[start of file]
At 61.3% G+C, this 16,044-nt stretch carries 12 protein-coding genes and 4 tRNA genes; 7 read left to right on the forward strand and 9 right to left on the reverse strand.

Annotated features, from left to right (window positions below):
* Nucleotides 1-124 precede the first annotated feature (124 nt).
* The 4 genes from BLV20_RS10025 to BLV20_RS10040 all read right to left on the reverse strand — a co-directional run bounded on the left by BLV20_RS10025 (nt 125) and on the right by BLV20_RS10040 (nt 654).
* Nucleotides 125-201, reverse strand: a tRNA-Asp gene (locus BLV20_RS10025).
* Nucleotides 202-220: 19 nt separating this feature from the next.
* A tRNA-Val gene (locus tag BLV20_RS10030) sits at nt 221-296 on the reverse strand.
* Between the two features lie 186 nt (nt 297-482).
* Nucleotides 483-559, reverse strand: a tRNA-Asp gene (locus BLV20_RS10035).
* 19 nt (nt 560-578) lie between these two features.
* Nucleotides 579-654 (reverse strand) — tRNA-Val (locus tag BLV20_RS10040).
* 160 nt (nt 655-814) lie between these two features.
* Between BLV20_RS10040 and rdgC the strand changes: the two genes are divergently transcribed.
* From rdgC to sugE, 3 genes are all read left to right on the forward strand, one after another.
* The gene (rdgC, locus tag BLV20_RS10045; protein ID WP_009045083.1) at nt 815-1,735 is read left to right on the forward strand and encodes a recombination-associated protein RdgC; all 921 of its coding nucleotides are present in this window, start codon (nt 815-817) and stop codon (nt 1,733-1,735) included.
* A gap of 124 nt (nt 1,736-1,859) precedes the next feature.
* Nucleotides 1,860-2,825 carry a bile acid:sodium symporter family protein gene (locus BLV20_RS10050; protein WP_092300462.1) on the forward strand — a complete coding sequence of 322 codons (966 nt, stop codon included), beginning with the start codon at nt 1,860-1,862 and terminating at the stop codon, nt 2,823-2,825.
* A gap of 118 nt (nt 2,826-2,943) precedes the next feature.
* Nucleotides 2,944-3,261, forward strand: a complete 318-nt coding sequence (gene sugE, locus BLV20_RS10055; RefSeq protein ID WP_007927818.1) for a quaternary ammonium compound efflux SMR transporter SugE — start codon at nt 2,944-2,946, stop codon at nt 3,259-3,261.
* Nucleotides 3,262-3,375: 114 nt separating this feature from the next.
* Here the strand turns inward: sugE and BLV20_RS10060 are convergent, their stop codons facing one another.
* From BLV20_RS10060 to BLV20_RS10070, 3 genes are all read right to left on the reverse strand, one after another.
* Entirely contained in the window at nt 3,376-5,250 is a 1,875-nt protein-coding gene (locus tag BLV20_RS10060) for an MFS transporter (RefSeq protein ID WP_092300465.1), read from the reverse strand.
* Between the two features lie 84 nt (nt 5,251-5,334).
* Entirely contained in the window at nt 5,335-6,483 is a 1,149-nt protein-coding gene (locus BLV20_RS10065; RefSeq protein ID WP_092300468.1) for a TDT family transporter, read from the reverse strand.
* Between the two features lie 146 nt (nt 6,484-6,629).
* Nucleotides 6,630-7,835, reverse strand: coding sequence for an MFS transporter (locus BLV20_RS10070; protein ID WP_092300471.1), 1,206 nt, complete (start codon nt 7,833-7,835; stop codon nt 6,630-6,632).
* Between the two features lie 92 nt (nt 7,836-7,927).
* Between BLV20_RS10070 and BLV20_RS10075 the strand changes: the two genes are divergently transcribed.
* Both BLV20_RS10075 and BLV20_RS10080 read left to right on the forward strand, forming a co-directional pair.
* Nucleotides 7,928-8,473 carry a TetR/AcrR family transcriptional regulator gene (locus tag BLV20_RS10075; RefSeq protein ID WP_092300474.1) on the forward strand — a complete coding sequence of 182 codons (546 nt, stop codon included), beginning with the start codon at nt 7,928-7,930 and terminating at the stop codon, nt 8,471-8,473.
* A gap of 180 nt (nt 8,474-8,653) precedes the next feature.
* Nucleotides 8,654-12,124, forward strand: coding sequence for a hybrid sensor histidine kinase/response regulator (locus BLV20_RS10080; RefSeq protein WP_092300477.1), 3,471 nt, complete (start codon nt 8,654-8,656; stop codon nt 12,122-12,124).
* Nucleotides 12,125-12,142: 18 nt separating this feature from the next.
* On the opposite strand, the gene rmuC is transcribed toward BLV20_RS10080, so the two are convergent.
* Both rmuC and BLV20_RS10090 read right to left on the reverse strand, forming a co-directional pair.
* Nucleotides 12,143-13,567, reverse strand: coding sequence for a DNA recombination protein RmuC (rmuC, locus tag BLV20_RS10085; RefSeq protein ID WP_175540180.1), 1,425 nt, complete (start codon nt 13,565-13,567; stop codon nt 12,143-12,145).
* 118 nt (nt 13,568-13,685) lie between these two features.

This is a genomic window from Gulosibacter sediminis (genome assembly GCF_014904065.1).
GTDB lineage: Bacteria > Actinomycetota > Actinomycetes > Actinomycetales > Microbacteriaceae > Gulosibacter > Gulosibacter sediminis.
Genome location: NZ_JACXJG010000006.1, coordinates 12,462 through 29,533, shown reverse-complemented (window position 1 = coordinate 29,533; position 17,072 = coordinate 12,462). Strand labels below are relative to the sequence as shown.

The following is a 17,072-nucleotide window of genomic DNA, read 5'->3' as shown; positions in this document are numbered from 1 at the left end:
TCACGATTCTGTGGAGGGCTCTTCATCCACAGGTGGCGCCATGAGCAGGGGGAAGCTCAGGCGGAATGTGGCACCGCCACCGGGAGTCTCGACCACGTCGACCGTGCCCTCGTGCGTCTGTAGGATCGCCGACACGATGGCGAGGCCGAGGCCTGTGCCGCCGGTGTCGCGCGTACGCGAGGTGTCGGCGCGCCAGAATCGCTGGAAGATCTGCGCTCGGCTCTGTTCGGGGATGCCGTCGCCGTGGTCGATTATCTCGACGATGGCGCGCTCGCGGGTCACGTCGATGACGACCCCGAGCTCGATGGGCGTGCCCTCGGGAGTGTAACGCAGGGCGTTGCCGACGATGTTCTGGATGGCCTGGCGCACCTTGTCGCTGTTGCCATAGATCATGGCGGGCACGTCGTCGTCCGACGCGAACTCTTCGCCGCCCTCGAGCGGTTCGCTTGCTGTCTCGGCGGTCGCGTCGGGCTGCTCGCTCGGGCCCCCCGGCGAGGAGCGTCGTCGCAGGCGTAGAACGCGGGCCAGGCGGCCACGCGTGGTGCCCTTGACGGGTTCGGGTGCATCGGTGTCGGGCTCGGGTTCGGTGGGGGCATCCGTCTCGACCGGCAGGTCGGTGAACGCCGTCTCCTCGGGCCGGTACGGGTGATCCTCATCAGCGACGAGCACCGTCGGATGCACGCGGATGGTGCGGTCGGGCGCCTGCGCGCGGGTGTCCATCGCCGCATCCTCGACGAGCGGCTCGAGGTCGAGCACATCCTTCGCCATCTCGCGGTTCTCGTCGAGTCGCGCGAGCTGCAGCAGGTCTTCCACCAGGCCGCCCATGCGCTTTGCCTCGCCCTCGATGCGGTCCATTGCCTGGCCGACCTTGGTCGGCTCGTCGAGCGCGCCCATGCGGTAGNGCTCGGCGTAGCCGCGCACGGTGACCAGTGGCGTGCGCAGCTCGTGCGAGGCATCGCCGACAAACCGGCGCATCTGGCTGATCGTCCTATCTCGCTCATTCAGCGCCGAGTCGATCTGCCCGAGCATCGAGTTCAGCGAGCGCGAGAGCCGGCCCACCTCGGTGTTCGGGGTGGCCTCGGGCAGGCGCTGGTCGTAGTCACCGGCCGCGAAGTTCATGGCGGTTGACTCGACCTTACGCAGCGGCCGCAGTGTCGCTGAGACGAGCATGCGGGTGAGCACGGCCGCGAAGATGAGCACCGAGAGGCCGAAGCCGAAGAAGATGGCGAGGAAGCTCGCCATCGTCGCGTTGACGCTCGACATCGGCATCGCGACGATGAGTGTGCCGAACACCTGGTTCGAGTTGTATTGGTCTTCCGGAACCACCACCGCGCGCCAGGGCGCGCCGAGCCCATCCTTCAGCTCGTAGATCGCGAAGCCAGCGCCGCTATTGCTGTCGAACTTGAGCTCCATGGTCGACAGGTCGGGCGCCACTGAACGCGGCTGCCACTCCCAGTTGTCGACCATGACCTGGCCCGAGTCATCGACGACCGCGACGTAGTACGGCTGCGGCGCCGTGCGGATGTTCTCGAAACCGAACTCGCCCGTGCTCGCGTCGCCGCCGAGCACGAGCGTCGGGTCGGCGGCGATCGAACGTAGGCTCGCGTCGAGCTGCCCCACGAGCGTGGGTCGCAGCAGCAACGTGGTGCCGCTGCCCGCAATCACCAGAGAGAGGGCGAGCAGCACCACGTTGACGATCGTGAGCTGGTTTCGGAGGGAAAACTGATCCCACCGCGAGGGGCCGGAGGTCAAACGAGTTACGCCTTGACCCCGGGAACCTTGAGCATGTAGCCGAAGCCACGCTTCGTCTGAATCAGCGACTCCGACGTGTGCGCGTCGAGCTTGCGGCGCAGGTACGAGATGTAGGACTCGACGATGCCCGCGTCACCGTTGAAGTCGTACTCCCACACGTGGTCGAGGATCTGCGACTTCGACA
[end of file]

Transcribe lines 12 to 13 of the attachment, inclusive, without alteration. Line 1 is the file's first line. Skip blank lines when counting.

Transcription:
* 160 nt (nt 655-814) lie between these two features.
* Between BLV20_RS10040 and rdgC the strand changes: the two genes are divergently transcribed.